PUSD fails to meet 'No Child Left Behind' standards Comments on Stories, posted by Editor, Pleasanton Weekly Online, on Oct 26, 2012 at 9:13 pm
Despite increasing its Academic Performance Index score by nine points, from 906 to 915 over the last year, and better test scores for nearly every minority group, the Pleasanton school district has joined a lengthy list of schools that don't meet federal standards.
Read the full story here Web Link posted Friday, October 26, 2012, 12:00 AM
Posted by Concerned Parent, a member of the Pleasanton Middle School community, on Oct 26, 2012 at 9:13 pm
I don't respond to articles, or blogs or such normally. But this article begs for a response. Especially when " some board members joked about inviting Tom Torlakson, the state's superintendent of public instruction, to visit and see how it can be done."
PUSD being placed on Program Improvement status is a wake up call for this community and this district. As a parent with children in this district who learn differently, teaching to tests is a ridiculous waste of time and resources. Personally we have children who score in the "advanced" category in LA consistently, but they struggle with reading comprehension, vocabulary and spelling. Why? Two reasons. First, schools spend a good deal of time preparing for the STAR test annually. If you practice enough, you will score high, but scoring high DOES NOT mean you are functioning high. Most parents are very aware of this. Most parents disagree with the amount of classroom instruction time allotted to STAR testing preparation. Parents see clearly, yet somehow the district supervisors and board of education members who are supposed to be in the know and competent to determine policy and cuts, are blinded by the STAR scores.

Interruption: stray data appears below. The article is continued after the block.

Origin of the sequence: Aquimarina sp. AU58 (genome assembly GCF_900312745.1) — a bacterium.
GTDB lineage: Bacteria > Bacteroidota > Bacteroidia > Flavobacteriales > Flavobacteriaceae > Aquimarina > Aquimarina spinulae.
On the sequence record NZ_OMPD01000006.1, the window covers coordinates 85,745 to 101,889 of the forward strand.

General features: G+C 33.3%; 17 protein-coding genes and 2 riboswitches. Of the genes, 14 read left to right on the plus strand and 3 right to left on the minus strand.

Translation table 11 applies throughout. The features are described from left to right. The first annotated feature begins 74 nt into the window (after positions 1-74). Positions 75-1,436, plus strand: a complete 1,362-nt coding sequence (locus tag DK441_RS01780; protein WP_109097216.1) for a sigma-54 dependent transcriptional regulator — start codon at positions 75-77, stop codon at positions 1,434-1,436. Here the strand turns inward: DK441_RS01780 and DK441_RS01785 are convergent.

What PUSD needs to ask itself is: Why do we have subgroups that struggle in reading, writing and math? What is it about today's child, today's lifestyles, that make classroom learning such a challenge for many? How can education be overhauled, reinvented and done differently? As a community if all we want are higher test scores, then let's agree to spend even more educational days preparing for the tests. If we as a community want to give our children the gift of reading, writing and problem solving and a love of learning, it is time to think outside the box. Budget cuts are NOT the reason many kids are falling in the cracks. Teacher union power and keeping poor teachers, that we all know are poor, over newer, eager, hungry young teachers is sinful. All kids can learn, some faster, some slower, but all can learn. Make learning fun and interesting, make learning real and tangible and watch the lightbulbs turn on! Too many kids are having to be privately tutored at parental expense, or privately placed in this district.
Let's take a survey: Do any of your children receive tutoring (Huntington, Sylvan, parental, mentor, or other form?) Do any of your children NEED tutoring, but you cannot afford it? What does needing tutoring do to your child's self-esteem? What would NOT tutoring your child to keep up do to his/her self-esteem?
Great schools teach all. Good schools teach some. PUSD needs to quit patting itself on the back and dig in, the gig is up. So what if PUSD is #1 in the state? CA is still 47th in the nation! So what are we patting ourselves on the back for? Being the best of the worst.